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I’ve come across two great articles detailing the problems we are facing in today’s ever-changing (and growing) world as water’s demand and in turn, its waste, is increasing rapidly. Both articles reveal an urgency to give attention to the issues surrounding our water supplies and how we use this delicate resource.

Scientific American explains in its article, “Facing the Freshwater Crisis,” that as populations increase, the demand for water is also increasing. This obvious relationship is often overlooked as we can take for granted the convenience of clean water for the use of “drinking, hygiene, sanitation, food production and industry.” However, unless governments (local, federal, and global) begin to shape policy around water conservation and water usage we could face devastating water shortages all over the world.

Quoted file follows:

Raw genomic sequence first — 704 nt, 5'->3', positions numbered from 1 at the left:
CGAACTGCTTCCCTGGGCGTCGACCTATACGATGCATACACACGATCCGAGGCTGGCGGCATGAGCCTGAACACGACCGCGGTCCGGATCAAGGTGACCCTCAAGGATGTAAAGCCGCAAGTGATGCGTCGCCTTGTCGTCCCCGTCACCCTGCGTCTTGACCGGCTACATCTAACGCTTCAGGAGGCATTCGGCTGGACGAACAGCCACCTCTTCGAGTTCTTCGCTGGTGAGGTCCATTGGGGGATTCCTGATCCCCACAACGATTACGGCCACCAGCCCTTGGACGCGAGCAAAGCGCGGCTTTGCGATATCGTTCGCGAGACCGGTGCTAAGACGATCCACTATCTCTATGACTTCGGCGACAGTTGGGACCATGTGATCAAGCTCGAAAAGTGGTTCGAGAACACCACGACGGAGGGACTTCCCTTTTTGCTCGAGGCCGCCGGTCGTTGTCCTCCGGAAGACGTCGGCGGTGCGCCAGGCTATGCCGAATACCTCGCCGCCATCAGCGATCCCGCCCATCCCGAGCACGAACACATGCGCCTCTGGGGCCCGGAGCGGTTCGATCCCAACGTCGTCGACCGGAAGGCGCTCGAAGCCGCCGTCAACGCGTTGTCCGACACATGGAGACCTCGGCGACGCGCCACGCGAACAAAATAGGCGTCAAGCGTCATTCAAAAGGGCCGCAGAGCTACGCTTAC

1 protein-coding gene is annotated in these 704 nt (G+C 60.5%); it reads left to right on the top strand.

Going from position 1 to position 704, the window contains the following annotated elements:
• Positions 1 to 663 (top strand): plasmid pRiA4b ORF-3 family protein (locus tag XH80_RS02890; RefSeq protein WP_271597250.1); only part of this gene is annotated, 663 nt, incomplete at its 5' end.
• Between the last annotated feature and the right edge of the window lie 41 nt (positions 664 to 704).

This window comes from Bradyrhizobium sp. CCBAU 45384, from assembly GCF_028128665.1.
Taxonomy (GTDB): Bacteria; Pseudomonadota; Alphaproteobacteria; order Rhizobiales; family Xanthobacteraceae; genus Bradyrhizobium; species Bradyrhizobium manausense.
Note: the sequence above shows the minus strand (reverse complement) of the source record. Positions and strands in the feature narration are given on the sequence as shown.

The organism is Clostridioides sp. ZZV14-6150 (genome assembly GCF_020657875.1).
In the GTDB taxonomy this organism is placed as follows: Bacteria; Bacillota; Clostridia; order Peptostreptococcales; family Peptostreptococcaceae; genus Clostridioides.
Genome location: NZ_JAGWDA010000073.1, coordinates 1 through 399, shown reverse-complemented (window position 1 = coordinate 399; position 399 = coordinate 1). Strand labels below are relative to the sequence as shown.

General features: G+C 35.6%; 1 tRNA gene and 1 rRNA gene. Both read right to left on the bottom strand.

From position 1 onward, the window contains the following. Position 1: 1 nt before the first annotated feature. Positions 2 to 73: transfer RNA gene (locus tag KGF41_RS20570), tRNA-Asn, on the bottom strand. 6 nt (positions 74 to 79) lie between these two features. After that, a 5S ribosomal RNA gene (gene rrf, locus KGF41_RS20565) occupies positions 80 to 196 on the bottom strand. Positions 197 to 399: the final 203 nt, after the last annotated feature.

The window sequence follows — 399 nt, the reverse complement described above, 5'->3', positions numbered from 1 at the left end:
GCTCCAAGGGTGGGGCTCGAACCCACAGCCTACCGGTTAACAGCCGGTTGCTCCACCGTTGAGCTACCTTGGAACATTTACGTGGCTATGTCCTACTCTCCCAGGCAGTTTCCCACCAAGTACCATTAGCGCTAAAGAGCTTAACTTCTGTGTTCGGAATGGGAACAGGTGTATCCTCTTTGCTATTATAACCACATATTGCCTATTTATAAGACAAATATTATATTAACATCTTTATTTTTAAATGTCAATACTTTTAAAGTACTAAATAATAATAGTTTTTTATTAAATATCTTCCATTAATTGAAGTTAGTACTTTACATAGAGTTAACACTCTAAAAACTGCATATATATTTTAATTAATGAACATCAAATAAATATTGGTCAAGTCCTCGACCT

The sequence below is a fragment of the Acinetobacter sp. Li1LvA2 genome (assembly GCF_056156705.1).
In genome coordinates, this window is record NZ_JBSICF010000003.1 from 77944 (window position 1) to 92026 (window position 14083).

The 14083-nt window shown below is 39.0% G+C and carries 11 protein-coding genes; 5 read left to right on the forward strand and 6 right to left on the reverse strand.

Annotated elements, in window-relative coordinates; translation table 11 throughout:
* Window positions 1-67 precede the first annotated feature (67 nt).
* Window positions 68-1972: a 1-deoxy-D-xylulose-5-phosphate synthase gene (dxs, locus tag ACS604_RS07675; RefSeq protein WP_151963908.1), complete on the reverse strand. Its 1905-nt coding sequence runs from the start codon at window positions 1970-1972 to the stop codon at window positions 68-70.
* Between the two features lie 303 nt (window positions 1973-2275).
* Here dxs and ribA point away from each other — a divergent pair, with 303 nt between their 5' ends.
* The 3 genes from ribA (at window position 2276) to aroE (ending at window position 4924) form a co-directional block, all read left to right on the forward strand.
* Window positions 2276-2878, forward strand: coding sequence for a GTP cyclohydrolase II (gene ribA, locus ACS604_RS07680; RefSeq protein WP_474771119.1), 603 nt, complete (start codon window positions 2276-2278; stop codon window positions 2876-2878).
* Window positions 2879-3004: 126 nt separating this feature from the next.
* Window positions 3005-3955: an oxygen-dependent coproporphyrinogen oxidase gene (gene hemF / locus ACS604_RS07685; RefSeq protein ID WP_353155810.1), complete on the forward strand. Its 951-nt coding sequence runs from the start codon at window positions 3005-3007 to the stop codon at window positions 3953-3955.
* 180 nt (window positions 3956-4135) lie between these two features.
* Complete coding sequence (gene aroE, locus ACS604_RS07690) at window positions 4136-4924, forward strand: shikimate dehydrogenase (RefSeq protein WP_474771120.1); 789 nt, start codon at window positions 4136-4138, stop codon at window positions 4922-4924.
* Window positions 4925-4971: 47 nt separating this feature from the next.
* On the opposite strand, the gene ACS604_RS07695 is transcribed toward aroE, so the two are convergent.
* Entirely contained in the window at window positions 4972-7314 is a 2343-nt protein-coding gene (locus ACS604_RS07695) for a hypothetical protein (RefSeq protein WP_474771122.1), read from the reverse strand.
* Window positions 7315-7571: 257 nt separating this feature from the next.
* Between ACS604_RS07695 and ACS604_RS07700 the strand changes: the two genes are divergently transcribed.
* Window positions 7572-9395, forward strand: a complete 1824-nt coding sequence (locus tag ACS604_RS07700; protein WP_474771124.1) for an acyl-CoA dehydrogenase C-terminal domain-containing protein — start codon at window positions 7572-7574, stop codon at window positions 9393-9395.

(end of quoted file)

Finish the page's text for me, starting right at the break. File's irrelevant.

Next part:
In a similar article, “Tossed Food Is Also Lost Water,” posted on the New York Times Dot Earth Blog, water is explained to be wasted indirectly throughout the world as food is wasted carelessly. “The amounts of waste are staggering. In the United States, nearly one-third of the food that is produced each year, worth about $48 billion, is discarded. The water it took to grow and process that wasted food amounts to about 10 trillion gallons, according to the analysis. Many European countries have similar losses, proportional to their size.”